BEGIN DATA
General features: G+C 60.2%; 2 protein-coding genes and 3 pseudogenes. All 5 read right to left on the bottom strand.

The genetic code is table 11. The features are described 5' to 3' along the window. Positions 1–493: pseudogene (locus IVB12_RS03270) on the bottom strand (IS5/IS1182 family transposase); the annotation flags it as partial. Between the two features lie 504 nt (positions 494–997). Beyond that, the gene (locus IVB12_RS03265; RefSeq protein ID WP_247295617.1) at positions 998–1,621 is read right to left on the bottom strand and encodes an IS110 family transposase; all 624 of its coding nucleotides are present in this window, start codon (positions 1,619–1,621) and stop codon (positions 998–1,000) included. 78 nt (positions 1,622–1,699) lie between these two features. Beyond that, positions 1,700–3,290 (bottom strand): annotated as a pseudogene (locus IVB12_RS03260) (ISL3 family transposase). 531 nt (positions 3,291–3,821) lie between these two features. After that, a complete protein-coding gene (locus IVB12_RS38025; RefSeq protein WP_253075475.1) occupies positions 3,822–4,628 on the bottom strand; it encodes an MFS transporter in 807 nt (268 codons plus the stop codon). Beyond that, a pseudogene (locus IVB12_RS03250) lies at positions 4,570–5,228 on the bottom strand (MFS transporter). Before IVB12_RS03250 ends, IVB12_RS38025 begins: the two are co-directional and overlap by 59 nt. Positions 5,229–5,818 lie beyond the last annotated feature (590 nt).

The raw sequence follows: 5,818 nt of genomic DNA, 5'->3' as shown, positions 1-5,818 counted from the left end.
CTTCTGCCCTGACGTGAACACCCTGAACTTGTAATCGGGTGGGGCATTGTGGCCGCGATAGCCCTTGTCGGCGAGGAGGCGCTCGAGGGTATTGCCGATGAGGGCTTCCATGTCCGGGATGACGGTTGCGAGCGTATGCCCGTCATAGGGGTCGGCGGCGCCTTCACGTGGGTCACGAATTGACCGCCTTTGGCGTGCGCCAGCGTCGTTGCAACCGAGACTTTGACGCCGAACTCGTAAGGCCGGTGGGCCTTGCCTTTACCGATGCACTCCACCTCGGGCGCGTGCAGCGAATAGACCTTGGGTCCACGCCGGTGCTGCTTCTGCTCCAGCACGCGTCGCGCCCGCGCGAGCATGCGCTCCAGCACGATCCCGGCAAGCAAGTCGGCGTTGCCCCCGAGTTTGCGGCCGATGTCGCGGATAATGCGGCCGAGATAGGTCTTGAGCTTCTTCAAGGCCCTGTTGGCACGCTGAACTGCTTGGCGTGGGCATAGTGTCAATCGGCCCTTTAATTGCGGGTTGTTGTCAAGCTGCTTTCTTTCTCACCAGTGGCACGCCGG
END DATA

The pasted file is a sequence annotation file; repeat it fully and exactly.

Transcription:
General features: G+C 60.2%; 2 protein-coding genes and 3 pseudogenes. All 5 read right to left on the bottom strand.

The genetic code is table 11. The features are described 5' to 3' along the window. Positions 1–493: pseudogene (locus IVB12_RS03270) on the bottom strand (IS5/IS1182 family transposase); the annotation flags it as partial. Between the two features lie 504 nt (positions 494–997). Beyond that, the gene (locus IVB12_RS03265; RefSeq protein ID WP_247295617.1) at positions 998–1,621 is read right to left on the bottom strand and encodes an IS110 family transposase; all 624 of its coding nucleotides are present in this window, start codon (positions 1,619–1,621) and stop codon (positions 998–1,000) included. 78 nt (positions 1,622–1,699) lie between these two features. Beyond that, positions 1,700–3,290 (bottom strand): annotated as a pseudogene (locus IVB12_RS03260) (ISL3 family transposase). 531 nt (positions 3,291–3,821) lie between these two features. After that, a complete protein-coding gene (locus IVB12_RS38025; RefSeq protein WP_253075475.1) occupies positions 3,822–4,628 on the bottom strand; it encodes an MFS transporter in 807 nt (268 codons plus the stop codon). Beyond that, a pseudogene (locus IVB12_RS03250) lies at positions 4,570–5,228 on the bottom strand (MFS transporter). Before IVB12_RS03250 ends, IVB12_RS38025 begins: the two are co-directional and overlap by 59 nt. Positions 5,229–5,818 lie beyond the last annotated feature (590 nt).

The raw sequence follows: 5,818 nt of genomic DNA, 5'->3' as shown, positions 1-5,818 counted from the left end.
CTTCTGCCCTGACGTGAACACCCTGAACTTGTAATCGGGTGGGGCATTGTGGCCGCGATAGCCCTTGTCGGCGAGGAGGCGCTCGAGGGTATTGCCGATGAGGGCTTCCATGTCCGGGATGACGGTTGCGAGCGTATGCCCGTCATAGGGGTCGGCGGCGCCTTCACGTGGGTCACGAATTGACCGCCTTTGGCGTGCGCCAGCGTCGTTGCAACCGAGACTTTGACGCCGAACTCGTAAGGCCGGTGGGCCTTGCCTTTACCGATGCACTCCACCTCGGGCGCGTGCAGCGAATAGACCTTGGGTCCACGCCGGTGCTGCTTCTGCTCCAGCACGCGTCGCGCCCGCGCGAGCATGCGCTCCAGCACGATCCCGGCAAGCAAGTCGGCGTTGCCCCCGAGTTTGCGGCCGATGTCGCGGATAATGCGGCCGAGATAGGTCTTGAGCTTCTTCAAGGCCCTGTTGGCACGCTGAACTGCTTGGCGTGGGCATAGTGTCAATCGGCCCTTTAATTGCGGGTTGTTGTCAAGCTGCTTTCTTTCTCACCAGTGGCACGCCGG